While Israeli officials announced they were already using anti-terror tech to counter the virus, policy makers in the United States and the UK have been weighing the deployment of tracking technology to monitor and control the spread of the coronavirus.
In the United States, the technologies under consideration include geolocation tracking, facial recognition, and social media account scraping aimed at predicting where serious outbreaks will occur. Meanwhile, health officials and scientists in the UK are developing a smartphone app that will alert people when they have come into contact with someone infected with the virus.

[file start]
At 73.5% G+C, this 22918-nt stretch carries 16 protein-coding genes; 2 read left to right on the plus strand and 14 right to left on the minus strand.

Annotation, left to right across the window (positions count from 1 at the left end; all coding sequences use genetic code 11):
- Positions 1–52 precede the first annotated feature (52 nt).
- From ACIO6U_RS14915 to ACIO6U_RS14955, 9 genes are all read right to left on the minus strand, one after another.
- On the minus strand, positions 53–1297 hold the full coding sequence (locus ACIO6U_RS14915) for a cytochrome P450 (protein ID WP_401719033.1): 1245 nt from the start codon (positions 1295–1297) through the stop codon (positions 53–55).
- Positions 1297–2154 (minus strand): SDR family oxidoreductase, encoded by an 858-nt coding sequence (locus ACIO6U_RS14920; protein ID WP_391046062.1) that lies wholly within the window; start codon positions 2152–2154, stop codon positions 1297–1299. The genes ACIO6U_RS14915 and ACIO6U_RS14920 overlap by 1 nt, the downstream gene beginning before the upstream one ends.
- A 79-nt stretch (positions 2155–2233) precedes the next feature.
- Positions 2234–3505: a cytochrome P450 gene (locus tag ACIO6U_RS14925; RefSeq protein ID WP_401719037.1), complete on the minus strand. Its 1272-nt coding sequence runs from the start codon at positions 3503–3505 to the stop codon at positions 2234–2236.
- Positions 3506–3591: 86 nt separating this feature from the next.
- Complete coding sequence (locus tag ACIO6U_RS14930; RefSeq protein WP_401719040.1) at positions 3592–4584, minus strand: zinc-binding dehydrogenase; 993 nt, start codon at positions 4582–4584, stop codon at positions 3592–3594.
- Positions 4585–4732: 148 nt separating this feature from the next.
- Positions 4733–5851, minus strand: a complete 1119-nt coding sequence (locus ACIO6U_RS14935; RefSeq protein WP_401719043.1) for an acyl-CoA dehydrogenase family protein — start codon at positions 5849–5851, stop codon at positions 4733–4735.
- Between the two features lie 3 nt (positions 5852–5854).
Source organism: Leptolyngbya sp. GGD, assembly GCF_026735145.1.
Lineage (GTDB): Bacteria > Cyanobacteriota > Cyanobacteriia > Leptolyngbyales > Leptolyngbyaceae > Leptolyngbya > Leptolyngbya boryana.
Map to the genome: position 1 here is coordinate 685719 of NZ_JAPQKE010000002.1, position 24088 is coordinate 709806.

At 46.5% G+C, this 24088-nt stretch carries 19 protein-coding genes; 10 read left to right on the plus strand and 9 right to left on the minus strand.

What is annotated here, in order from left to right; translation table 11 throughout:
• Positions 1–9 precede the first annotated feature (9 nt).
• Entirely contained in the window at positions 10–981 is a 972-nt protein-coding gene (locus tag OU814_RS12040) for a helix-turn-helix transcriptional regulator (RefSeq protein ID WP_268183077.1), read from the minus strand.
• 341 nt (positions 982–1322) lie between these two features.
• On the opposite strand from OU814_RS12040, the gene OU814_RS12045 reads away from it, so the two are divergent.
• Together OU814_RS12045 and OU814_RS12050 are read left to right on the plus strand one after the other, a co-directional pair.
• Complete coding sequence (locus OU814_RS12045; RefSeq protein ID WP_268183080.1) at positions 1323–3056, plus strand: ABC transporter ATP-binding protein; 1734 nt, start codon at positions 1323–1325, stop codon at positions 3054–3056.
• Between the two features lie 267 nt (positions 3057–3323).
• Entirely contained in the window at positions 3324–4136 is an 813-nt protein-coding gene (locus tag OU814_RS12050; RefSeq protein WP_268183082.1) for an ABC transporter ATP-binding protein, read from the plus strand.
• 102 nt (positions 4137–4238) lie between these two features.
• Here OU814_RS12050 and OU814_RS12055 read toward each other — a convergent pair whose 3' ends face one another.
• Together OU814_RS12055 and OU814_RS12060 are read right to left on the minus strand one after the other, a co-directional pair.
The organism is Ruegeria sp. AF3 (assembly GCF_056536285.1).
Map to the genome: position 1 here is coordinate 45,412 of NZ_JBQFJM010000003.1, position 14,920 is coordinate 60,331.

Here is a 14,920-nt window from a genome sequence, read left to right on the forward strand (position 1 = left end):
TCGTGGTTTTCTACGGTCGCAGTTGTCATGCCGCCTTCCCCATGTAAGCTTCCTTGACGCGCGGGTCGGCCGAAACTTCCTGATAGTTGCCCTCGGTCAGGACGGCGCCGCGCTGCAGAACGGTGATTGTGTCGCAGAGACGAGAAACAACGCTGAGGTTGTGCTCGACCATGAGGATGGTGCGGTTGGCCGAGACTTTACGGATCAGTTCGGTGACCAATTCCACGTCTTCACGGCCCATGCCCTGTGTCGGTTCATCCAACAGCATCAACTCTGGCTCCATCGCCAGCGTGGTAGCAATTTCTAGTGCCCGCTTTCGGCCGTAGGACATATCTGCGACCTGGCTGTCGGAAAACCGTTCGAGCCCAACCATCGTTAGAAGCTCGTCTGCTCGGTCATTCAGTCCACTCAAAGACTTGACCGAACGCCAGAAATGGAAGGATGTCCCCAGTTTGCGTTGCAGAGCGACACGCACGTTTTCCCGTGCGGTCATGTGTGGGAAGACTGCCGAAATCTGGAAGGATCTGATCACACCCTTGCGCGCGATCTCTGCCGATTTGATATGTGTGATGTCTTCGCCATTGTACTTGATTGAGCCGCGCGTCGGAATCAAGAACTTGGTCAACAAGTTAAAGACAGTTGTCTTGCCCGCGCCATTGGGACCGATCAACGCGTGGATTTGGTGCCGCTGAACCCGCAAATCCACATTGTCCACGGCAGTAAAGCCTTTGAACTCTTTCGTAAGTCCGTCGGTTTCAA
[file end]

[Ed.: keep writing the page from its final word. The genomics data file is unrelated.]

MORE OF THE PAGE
Unlike Alipay Health Code, the Chinese smartphone tracking system from which it is adapted, the UK’s project plans to rely entirely on voluntary participation and citizens sharing information out of a sense of civic duty. The efforts of both countries highlight the struggle of technology companies and government officials to balance privacy concerns and human rights with the need to monitor the spread of the virus. Some technology company executives have argued that they can protect individual privacy by aggregating personal data that they collect. However, as Georgetown Law professor Matt Blaze reminds us, “something that seems anonymous, more often than not, is not anonymous, even if it’s designed with the best intentions.”